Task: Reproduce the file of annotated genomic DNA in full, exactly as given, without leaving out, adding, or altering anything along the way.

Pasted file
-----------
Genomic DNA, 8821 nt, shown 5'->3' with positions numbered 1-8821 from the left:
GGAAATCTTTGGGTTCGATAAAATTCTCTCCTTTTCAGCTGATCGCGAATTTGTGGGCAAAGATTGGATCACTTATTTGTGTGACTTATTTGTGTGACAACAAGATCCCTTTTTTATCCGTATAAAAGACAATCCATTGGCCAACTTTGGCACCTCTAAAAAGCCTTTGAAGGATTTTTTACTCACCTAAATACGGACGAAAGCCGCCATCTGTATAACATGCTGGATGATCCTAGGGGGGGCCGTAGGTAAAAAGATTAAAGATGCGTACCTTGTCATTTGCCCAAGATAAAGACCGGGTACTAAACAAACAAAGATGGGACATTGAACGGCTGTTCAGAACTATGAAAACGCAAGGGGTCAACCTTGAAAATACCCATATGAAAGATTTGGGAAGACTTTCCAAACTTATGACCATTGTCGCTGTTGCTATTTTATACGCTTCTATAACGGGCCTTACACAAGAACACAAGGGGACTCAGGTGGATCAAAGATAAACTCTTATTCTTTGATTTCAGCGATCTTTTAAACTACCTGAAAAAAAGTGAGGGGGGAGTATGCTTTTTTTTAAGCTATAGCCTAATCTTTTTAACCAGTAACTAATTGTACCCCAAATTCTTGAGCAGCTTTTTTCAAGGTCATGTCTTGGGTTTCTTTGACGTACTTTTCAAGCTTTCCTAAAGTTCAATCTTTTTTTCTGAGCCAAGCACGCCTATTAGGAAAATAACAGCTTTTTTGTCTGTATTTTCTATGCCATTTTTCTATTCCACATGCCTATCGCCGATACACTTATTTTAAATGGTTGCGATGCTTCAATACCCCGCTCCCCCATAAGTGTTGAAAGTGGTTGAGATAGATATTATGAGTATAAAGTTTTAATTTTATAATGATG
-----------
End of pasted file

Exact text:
Genomic DNA, 8821 nt, shown 5'->3' with positions numbered 1-8821 from the left:
GGAAATCTTTGGGTTCGATAAAATTCTCTCCTTTTCAGCTGATCGCGAATTTGTGGGCAAAGATTGGATCACTTATTTGTGTGACTTATTTGTGTGACAACAAGATCCCTTTTTTATCCGTATAAAAGACAATCCATTGGCCAACTTTGGCACCTCTAAAAAGCCTTTGAAGGATTTTTTACTCACCTAAATACGGACGAAAGCCGCCATCTGTATAACATGCTGGATGATCCTAGGGGGGGCCGTAGGTAAAAAGATTAAAGATGCGTACCTTGTCATTTGCCCAAGATAAAGACCGGGTACTAAACAAACAAAGATGGGACATTGAACGGCTGTTCAGAACTATGAAAACGCAAGGGGTCAACCTTGAAAATACCCATATGAAAGATTTGGGAAGACTTTCCAAACTTATGACCATTGTCGCTGTTGCTATTTTATACGCTTCTATAACGGGCCTTACACAAGAACACAAGGGGACTCAGGTGGATCAAAGATAAACTCTTATTCTTTGATTTCAGCGATCTTTTAAACTACCTGAAAAAAAGTGAGGGGGGAGTATGCTTTTTTTTAAGCTATAGCCTAATCTTTTTAACCAGTAACTAATTGTACCCCAAATTCTTGAGCAGCTTTTTTCAAGGTCATGTCTTGGGTTTCTTTGACGTACTTTTCAAGCTTTCCTAAAGTTCAATCTTTTTTTCTGAGCCAAGCACGCCTATTAGGAAAATAACAGCTTTTTTGTCTGTATTTTCTATGCCATTTTTCTATTCCACATGCCTATCGCCGATACACTTATTTTAAATGGTTGCGATGCTTCAATACCCCGCTCCCCCATAAGTGTTGAAAGTGGTTGAGATAGATATTATGAGTATAAAGTTTTAATTTTATAATGATG